The “Al-Aqsa is in danger” claim has a long history, dating back at least to the early 20th century when the Grand Mufti of Jerusalem, Haj Amin al-Husseini, employed the trope to fire up passions.
Indeed, according to Israeli journalist Nadav Shragai:
Husseini’s behavior did not stem from religious faith alone. He concocted the “Al-Aqsa is in danger” libel as part of the building of the Palestinian national ethos, which in those days was still in its earliest stage. He identified the points of ostensible overlap and competition over the holy places of the two religions, emphasized them, and used them as fuel for the fire. The higher its flames rose, the better his purposes were served. (Source: The ‘Al-Aqsa Is in Danger” Libel: The History of a Lie, Jerusalem Centre for Public Affairs, 2012)
Alongside the propagation of this trope to fuel tension, Palestinian leaders have also attempted to erase the Jewish history of Jerusalem, overwriting it with their own narrative. Palestinian spokespeople have sought to de-Judaise the Mount, the Western Wall, and Jerusalem in general.
Indeed, the revisionism goes so far as to deny the Jewish Temples ever existed, even though they are attested by numerous archeological findings, in addition to written sources. While this may be difficult to believe for anyone with even a passing knowledge of Jerusalem, such disinformation is fully embraced by many in the Arab and Muslim world, having been promulgated for decades by Muslim leaders.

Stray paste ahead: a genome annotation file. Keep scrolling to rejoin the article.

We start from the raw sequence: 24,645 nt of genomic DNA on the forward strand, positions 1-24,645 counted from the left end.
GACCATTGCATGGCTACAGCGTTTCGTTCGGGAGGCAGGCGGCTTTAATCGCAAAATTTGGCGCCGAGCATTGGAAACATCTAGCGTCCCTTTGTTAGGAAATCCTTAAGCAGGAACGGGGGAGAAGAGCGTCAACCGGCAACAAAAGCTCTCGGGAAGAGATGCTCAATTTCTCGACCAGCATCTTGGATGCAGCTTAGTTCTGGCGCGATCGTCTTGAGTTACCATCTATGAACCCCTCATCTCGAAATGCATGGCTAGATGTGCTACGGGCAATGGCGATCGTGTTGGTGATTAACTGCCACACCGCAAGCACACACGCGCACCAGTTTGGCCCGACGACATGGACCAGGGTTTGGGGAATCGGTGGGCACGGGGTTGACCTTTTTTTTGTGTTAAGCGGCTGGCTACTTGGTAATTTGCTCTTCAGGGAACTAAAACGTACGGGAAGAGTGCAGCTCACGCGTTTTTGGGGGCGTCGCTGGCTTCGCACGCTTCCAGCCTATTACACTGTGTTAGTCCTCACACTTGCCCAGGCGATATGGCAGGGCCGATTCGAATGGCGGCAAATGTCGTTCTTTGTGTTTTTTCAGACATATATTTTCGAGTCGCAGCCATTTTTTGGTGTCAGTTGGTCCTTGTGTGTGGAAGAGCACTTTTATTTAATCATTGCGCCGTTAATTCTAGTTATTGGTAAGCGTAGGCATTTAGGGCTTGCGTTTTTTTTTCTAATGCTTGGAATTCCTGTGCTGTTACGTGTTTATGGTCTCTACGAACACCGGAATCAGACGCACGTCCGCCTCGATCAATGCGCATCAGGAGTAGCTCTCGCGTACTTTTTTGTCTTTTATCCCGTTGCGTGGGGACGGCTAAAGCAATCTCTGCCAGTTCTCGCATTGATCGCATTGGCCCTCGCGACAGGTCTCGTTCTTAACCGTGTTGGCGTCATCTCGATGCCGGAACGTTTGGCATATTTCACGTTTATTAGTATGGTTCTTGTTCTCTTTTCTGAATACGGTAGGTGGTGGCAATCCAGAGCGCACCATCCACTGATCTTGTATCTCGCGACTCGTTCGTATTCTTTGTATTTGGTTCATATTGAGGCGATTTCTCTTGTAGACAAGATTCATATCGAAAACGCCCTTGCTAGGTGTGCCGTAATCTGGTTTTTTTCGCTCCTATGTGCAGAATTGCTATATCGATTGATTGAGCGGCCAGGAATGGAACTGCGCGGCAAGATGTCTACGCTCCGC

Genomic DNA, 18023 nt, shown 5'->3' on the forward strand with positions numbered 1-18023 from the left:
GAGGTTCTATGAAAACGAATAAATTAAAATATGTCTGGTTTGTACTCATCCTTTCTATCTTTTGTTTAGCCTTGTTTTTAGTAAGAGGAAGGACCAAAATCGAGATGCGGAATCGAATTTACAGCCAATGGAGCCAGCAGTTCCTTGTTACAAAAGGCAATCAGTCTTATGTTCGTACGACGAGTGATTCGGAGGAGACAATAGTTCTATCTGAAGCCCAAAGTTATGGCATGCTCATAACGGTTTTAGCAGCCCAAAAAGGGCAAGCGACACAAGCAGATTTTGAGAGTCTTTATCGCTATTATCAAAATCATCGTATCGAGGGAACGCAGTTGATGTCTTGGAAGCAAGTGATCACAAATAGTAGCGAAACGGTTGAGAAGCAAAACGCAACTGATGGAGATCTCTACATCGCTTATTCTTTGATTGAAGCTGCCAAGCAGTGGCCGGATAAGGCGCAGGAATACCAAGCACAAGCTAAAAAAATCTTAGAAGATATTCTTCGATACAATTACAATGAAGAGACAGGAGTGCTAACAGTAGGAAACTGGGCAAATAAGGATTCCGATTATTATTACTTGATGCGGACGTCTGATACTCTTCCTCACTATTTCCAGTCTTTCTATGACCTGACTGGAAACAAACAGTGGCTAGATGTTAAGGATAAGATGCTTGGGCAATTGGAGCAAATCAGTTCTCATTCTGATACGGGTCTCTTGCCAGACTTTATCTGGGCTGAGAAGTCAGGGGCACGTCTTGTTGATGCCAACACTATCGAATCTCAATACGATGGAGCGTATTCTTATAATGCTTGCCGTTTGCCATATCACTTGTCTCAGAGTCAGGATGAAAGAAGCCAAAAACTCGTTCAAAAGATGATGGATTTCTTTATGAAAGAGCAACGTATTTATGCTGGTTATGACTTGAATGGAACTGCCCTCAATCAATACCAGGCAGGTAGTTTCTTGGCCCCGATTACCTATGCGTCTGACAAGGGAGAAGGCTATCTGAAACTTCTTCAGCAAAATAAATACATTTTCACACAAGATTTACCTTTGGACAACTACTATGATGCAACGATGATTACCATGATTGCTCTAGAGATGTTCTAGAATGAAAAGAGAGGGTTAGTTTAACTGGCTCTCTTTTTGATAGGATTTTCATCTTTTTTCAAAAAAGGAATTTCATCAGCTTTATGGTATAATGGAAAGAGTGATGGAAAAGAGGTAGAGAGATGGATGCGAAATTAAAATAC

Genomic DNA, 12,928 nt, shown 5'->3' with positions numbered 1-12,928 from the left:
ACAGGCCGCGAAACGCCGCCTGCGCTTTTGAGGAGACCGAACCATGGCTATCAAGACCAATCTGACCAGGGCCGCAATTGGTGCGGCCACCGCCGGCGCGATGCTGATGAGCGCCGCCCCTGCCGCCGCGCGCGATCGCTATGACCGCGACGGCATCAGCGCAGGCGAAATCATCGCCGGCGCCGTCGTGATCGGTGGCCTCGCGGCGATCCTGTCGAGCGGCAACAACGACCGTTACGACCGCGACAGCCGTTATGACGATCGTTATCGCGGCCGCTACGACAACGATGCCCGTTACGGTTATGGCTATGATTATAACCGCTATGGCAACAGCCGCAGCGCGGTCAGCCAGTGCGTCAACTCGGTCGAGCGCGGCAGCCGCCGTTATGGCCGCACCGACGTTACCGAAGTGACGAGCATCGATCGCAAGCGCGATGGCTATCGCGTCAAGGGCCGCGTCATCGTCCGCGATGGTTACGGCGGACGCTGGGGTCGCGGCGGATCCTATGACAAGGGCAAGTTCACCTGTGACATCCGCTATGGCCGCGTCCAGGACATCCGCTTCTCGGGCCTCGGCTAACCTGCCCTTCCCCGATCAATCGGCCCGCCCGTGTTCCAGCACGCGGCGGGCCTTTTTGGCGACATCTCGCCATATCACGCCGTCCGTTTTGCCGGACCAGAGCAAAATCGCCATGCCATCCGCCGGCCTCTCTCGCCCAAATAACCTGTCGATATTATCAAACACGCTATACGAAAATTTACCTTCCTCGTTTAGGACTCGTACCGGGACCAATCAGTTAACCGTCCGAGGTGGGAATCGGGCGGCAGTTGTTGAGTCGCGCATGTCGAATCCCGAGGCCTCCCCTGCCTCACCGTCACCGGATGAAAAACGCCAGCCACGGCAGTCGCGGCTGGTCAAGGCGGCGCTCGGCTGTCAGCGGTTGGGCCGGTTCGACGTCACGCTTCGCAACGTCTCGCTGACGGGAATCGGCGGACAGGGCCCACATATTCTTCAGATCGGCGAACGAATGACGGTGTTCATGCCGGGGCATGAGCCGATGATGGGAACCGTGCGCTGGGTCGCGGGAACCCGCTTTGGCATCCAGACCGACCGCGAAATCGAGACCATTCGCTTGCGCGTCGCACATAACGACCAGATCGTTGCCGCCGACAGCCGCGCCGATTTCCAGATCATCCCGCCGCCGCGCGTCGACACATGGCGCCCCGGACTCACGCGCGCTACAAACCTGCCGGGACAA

The current status quo at the site is largely traceable to Israel voluntarily relinquishing control of the Temple Mount following its recapture in 1967. The famous announcement “The Temple Mount is in our hands!” by the paratroop commander Mordechai Gur during the Six Day War was soon followed by Defence Minister Moshe Dayan’s decision to forbid Jewish prayer and worship on the Mount and to leave the Mount and its management in the hands of the Muslim Waqf (religious trust). Dayan hoped to avoid any possibility of religious conflict by granting Islam ongoing religious sovereignty. He sought to limit the Arab-Israeli conflict to the territorial-national level. As a secularist, Dayan completely underestimated the power of mingling religion with national, territorial and political goals.
Dayan maintained the ‘status quo’ which had governed the Temple Mount since Ottoman times. It regulates a range of activities on the mount, including access, hours of prayer, ritual, ceremonies, religious or otherwise, rules of dress and conduct, administrative regulations and management, the character of the site, and police and security protocols. Any shift to any aspect of these arrangements could ignite a violent conflagration.
Israeli diplomat and international law scholar Ambassador Alan Baker has recently argued regarding the Temple Mount status quo that:
A status quo that perpetuates an ancient and outdated social structure that no longer exists, that practices religious discrimination and denies or restricts rights of worship, should logically no longer be relevant and should not be maintained in modern international society. It is distinctly and blatantly incompatible with accepted international norms and concepts of equality, human rights, freedom of religion and worship, interreligious and intercultural dialogue, tolerance, understanding, and cooperation.